He confirms what I have always known. Every day I take the time to think about making the beds. Come evening we are in them again, and I rejoice in my forbearance, for why smooth the duvets when, a few hours later, they'll be disordered again? Every day I contemplate my towering in-tray. When, weeks later, I get round to tackling it, most of the deadlines and requirements within have expired and can be effortlessly binned.  When a household appliance breaks down I patiently work round it. The Vicar mocks my scientific theory, but it's a truth I've often experienced that ailing electrical equipment is healed by a nice long rest. Why, my printer sprang to life after a six-month coma. Only for half a morning, admittedly, but  I'm hopeful another season of recuperation will fully resurrect it.

At 5pm most evenings I panic about what to feed the children because I've put off stocking the fridge. But, after a soothing hour of digging in my borders, I will invariably discover a carrot and a half emptied tin of proteins in an overlooked cupboard and the crisis - and supermarket drudgery - is averted.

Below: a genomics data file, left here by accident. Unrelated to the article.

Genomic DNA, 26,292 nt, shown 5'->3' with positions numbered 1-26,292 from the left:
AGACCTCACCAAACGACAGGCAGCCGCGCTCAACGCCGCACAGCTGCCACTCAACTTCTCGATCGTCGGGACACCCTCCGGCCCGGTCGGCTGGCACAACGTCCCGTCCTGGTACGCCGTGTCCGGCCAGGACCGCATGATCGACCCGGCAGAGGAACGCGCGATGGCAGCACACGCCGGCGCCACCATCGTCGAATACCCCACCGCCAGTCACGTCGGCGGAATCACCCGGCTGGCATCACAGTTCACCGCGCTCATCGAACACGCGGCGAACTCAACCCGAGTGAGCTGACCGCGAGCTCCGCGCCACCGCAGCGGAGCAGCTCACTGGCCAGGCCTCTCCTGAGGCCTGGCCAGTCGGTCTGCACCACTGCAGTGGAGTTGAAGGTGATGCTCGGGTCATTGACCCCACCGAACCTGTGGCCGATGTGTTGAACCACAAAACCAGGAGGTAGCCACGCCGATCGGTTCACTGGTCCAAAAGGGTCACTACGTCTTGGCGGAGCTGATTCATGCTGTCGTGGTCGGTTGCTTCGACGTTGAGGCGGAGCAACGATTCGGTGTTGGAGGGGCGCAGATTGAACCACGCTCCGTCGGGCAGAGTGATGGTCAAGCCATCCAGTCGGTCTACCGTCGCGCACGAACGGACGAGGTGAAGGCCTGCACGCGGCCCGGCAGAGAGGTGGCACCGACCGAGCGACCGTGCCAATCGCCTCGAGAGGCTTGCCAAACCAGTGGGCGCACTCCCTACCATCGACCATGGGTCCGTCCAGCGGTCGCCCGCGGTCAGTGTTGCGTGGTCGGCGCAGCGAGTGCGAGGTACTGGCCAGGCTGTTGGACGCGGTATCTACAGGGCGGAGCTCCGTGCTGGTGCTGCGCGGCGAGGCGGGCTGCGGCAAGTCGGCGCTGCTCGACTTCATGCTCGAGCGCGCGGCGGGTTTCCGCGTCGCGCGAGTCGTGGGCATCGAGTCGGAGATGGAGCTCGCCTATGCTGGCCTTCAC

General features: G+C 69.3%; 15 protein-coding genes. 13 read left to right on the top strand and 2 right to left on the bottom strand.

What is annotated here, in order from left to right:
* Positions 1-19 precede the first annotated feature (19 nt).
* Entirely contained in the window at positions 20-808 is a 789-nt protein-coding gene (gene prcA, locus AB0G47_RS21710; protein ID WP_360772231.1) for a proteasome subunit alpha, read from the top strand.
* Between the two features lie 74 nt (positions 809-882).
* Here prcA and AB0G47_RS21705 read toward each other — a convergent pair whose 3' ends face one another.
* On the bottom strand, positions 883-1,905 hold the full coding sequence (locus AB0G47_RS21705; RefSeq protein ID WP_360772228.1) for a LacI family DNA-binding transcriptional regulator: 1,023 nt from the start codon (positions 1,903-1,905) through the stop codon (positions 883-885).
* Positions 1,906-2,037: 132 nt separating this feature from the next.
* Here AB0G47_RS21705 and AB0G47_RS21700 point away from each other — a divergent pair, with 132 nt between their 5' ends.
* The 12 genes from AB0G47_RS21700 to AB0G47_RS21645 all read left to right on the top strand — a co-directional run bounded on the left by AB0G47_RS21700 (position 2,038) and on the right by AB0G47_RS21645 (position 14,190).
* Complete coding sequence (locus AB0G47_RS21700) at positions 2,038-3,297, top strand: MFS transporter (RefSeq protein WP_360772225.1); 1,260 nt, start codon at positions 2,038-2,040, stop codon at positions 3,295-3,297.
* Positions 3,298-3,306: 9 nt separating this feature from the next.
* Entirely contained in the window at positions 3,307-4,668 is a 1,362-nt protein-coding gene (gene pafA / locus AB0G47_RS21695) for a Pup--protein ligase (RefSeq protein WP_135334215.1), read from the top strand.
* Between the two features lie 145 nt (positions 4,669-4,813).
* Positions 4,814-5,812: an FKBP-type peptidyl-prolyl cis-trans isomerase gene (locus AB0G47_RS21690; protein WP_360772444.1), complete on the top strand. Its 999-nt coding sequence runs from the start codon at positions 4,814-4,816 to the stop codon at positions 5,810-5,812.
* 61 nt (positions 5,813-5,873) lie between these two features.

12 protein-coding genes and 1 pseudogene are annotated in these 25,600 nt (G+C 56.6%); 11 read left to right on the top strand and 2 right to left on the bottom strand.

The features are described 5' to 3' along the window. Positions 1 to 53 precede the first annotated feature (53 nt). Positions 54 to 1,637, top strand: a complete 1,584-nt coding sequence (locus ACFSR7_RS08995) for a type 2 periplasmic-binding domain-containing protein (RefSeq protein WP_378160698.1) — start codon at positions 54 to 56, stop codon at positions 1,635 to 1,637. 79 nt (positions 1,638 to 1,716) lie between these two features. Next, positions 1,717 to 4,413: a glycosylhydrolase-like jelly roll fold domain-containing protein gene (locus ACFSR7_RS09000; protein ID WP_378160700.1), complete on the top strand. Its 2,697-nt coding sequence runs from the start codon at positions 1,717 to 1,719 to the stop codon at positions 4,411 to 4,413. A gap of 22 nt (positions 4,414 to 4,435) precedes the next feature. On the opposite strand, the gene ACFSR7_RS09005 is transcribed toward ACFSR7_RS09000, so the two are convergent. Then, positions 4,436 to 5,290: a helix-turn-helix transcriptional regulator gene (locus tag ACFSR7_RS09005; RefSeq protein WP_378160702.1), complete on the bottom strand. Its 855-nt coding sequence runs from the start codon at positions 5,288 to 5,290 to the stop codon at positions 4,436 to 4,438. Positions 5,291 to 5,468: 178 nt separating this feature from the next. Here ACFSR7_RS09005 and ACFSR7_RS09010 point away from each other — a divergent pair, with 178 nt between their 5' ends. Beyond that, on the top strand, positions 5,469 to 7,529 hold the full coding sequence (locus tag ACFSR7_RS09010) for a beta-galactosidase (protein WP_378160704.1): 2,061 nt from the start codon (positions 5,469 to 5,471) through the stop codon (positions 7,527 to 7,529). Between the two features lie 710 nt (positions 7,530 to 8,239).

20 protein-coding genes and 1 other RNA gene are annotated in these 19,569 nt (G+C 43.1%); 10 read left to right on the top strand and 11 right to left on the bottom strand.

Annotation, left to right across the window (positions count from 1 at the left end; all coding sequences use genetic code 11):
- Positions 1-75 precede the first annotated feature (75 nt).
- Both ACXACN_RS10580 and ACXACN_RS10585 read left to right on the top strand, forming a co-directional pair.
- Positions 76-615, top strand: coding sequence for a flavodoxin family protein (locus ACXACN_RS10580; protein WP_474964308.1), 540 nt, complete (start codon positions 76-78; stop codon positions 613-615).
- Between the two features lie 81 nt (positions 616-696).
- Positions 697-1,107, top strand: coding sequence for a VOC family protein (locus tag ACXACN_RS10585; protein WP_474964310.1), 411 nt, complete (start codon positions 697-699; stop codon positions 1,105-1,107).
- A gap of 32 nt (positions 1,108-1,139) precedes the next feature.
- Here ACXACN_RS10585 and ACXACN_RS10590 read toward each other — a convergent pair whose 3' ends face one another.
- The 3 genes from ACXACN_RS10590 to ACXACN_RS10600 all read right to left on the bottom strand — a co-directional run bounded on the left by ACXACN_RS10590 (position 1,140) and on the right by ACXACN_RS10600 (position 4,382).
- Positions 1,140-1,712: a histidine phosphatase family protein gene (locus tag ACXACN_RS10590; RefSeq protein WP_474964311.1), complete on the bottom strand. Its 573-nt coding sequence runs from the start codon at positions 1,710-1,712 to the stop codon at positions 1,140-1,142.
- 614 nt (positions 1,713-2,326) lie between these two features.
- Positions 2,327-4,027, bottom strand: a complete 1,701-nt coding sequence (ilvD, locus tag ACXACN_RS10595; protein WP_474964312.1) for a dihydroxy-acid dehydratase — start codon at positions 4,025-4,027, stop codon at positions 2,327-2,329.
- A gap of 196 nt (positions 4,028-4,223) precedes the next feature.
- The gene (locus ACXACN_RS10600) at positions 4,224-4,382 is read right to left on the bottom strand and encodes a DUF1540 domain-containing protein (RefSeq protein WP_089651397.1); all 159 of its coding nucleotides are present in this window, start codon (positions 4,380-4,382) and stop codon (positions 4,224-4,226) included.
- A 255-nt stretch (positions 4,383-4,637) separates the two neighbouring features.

Those who dismiss procrastination as laziness are benighted. It is simply a sensible savouring of the moment. Marcel Duchamps spent half a lifetime dawdling over a few surrealist art works but was hailed as a genius when he died.  Marcel Proust turned procrastination into a literary art form and Douglas Adams famously relished the 'whoosh' of missed deadlines passing over his head.

Scientists have even come up with an equation for the habit U=EV/ID, which is mathematical proof that procrastinators are not ineffectual idlers, but strong minds who have mastered the skill of stretching time. If investment bankers had procrastinated a little more they might not have gambled the national economy. If governments dallied before they pronounced they would face fewer humiliating U-turns. And if you tea-towel ironers are still not persuaded, Shakespeare has the clincher, for as David d'Equainville says: 'If Romeo had put off his suicide a bit on Juliet's tomb, the two love birds could have grown old together.'